The Truth of Who I Am

"Only the truth of who you are, if realized, will set you free." -Eckhart Tolle

Muddle. Stumble. Stall. Love.

on March 28, 2013

I was up at 5:07 AM and could not fall back asleep for my remaining 53 minutes of dedicated and desired sleep time. When this happens I’ve learned that there’s something my mind needs to deal with consciously. So, grudgingly, I headed down to my computer to write. Writing has always been cathartic and enlightening for me. I’ll admit that considering the possibility of this becoming a blog post added much pressure to write something sacred that would be worthy of your time. So I had to retreat into myself a little deeper and write my truths as they showed up. Here’s what came up.

I was clear, well before my kids were born, that no topics would be off limits and no human rights issues would be hidden from them or “made nice” for them so they could think that they are not affected or somehow do not participate in the way things are. This would apply to topics such as sexism, child abuse, human trafficking, child labor, gay rights, death, birth, racism, poverty and whatever else came up. I don’t know if this is right or wrong, good or bad, amazing or inappropriate, but this was something that felt important to me and I knew I was going to muddle, stumble and stall through whatever difficult conversations came up and I was going to be courageous about it. So, I’ve been having conversations about human rights with my kids for as long as I can remember. However, when it came to LGBTQ rights, like many other straight people, I had to get past thinking about the sexuality of being gay (because the sexuality of heterosexual people was rarely the first thing I thought about when I met them). This is how it happened.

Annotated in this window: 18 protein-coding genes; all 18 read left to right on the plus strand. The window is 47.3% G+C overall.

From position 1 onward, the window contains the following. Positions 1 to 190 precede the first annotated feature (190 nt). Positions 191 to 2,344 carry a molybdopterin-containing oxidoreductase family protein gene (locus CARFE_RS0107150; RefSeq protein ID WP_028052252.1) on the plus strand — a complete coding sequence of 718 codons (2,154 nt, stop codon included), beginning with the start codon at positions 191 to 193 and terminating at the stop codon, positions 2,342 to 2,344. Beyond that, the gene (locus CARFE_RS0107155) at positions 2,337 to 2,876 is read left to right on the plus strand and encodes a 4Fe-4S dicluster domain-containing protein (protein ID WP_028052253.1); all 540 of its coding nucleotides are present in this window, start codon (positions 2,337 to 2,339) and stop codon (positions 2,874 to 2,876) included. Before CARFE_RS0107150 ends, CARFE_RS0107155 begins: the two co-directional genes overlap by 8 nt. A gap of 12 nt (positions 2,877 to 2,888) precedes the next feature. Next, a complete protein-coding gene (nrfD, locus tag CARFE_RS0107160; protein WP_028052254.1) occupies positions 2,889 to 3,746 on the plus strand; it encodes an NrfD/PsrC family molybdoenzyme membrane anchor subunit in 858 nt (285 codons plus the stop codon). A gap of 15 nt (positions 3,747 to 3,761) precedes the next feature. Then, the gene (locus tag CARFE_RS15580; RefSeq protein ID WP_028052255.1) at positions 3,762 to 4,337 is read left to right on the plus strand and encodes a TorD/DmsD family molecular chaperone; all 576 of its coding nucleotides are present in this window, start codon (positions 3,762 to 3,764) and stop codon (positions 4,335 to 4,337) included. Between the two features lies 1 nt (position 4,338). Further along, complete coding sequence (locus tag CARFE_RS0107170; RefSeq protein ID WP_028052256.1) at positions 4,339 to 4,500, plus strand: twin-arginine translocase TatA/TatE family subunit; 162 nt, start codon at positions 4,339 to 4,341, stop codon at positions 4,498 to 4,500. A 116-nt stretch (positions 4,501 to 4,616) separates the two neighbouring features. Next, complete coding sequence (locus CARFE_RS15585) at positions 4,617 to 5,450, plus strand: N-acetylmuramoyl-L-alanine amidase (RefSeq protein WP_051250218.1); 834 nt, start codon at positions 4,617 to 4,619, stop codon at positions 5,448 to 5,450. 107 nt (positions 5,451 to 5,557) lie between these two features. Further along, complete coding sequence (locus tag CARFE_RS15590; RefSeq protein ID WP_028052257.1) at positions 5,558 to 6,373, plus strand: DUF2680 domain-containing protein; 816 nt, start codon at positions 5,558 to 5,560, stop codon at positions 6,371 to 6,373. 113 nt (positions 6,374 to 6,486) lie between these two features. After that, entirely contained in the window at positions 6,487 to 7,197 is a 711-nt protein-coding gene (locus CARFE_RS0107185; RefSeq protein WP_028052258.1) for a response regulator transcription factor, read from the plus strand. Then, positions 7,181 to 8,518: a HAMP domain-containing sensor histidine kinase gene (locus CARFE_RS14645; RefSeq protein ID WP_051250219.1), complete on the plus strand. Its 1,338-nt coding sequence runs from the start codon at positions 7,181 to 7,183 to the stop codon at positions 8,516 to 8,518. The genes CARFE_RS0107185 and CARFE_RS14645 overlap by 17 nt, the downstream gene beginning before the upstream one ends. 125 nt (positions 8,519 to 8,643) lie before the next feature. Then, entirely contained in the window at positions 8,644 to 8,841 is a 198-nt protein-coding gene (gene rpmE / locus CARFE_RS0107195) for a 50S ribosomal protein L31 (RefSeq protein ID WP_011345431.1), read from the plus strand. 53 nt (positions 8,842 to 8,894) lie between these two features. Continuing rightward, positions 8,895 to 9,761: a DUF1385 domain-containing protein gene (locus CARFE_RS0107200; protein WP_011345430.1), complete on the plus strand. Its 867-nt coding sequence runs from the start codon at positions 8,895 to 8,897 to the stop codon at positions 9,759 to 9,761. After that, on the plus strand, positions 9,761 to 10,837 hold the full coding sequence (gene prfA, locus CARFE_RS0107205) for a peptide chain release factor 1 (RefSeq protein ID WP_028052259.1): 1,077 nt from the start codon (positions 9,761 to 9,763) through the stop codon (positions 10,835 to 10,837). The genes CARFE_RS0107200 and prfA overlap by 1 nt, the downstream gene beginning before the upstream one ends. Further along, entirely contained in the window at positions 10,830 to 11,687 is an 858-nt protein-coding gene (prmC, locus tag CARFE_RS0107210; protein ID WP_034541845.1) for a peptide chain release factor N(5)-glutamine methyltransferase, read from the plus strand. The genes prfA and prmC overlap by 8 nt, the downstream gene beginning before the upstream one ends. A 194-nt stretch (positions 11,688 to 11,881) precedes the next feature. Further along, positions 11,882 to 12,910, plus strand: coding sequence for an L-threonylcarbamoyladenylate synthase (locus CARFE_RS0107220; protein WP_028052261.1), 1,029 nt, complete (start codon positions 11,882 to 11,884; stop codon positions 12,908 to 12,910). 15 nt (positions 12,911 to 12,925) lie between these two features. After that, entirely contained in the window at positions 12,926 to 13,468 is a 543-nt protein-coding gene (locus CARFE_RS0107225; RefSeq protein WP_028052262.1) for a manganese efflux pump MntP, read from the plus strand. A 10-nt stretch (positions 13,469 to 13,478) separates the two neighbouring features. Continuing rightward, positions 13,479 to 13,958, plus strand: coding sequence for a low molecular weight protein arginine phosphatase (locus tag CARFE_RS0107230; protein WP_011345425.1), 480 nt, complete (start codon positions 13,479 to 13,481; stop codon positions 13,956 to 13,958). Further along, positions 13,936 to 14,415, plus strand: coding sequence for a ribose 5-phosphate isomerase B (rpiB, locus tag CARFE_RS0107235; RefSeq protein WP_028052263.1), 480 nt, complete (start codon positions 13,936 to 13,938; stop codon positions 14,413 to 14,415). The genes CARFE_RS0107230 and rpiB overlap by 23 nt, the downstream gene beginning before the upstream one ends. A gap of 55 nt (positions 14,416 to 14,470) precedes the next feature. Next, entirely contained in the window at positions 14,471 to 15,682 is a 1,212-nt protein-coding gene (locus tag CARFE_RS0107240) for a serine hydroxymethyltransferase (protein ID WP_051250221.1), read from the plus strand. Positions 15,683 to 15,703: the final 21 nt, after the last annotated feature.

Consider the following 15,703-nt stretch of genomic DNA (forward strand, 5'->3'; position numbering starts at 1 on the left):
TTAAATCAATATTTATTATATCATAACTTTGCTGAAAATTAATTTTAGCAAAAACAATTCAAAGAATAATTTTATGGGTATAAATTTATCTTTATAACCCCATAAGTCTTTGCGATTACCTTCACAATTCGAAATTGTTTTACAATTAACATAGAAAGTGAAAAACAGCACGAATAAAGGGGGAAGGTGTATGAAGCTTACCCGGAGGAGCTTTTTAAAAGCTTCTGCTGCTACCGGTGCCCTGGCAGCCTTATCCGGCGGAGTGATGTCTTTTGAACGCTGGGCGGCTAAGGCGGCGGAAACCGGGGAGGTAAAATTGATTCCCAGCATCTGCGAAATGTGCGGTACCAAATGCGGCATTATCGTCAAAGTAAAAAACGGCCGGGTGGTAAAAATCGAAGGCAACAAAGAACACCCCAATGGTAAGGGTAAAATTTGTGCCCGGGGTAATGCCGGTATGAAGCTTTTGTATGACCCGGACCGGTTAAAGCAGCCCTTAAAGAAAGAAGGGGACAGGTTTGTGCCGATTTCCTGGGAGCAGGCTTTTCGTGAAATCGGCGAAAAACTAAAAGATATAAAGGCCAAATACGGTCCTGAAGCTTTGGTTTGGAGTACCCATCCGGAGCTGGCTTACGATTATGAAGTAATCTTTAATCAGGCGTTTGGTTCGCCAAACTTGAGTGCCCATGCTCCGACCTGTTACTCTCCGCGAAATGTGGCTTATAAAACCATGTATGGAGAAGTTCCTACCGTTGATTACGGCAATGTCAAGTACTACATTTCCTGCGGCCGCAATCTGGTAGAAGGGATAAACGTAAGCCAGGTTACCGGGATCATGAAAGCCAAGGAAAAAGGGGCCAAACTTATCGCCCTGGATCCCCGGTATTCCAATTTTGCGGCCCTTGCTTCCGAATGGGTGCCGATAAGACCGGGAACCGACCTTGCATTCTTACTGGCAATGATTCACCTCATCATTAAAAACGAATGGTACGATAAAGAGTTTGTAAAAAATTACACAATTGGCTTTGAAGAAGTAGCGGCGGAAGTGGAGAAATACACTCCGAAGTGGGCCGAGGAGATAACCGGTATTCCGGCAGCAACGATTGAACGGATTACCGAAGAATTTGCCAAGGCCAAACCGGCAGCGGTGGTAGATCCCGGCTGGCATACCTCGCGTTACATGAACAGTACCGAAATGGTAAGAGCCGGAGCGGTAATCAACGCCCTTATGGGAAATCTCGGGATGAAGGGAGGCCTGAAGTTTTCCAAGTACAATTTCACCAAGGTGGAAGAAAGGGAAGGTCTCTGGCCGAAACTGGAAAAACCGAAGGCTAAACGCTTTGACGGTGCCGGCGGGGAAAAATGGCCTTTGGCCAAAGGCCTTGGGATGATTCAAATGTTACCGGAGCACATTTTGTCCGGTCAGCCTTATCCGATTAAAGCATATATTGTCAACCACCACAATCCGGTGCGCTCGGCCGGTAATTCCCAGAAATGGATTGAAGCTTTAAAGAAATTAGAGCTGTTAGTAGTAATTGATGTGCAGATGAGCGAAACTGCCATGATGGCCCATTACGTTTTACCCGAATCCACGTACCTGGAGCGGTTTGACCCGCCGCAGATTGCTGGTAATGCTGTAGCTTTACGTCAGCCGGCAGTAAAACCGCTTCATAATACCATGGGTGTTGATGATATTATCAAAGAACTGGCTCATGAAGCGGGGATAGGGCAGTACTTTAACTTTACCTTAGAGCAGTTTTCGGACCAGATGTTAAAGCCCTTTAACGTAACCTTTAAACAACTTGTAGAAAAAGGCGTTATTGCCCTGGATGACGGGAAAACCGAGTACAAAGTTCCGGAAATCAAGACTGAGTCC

One beautiful sunny Sunday, a couple of years ago when my kids, David and Kaya, were 4 and 2 respectively and we were driving in midtown Atlanta past The Fox theater, we started to see beautifully colored balloons and ribbons and people dressed in all manner of interesting, colorful clothing making a lot of noise and merriment. David looked out the window excitedly and asked, “What are they doing, Mommy? What’s happening? Can we join them?” I paused at first while my mind raced to find the words to explain it all in kid language. In case you missed it, there was a Gay Pride parade going on and, in Atlanta, we go all out (pun intended) for Gay Pride. We will not be outdone. And Midtown is where it’s at (to use my Southern English). My mind, of course, was trying to find the words to explain the role of attraction and sex in this particular human rights issue. I started to talk about how people were out there in the parade to demand the right to be who they are. That some people are not accepted or allowed to be who they are in the world and this was a day to celebrate and be proud of yourself exactly the way you were created. That being free to be who you are is the best way to be in this world. Muddle. Stumble. Stall. As we drove along, I slowed down to let some people cross the road and then I saw a sight that gave me the answer and the words I needed. A little girl was crossing the road holding on to the hands of who appeared to be her two dads. My heart filled up. That was a beautiful sight. THAT was the epitome of what it was all about. That was the starting place for me with my kids. The people were in the streets to defend their right to love each other and be a family. It was about love. Love. Just love. I didn’t have to explain to my kids about attraction and sex at their ages (wasn’t ready for that with either opposite- or same-sex sex). All I had to clarify was that there was this silly notion that it was not okay to have two moms or two dads in a family. That some people believe  it  is not okay for girls to fall in love with girls and for boys to fall in love with boys and they were working as hard as they could to make sure our country had laws against it. There was much contemplation by my son and a few clarifying questions and he seemed to see the absurdity in the judgment and denial by some people for others to be who they were and create their loving families however they decided. Then, the conversation took on a whole different strange turn when he started wondering if he could marry his sister or his most favorite cousin… you can imagine that discussion. A lot more muddling and stumbling and stalling happened with this new discussion, but that’s for another day.

twodadsand daughterwinningcovers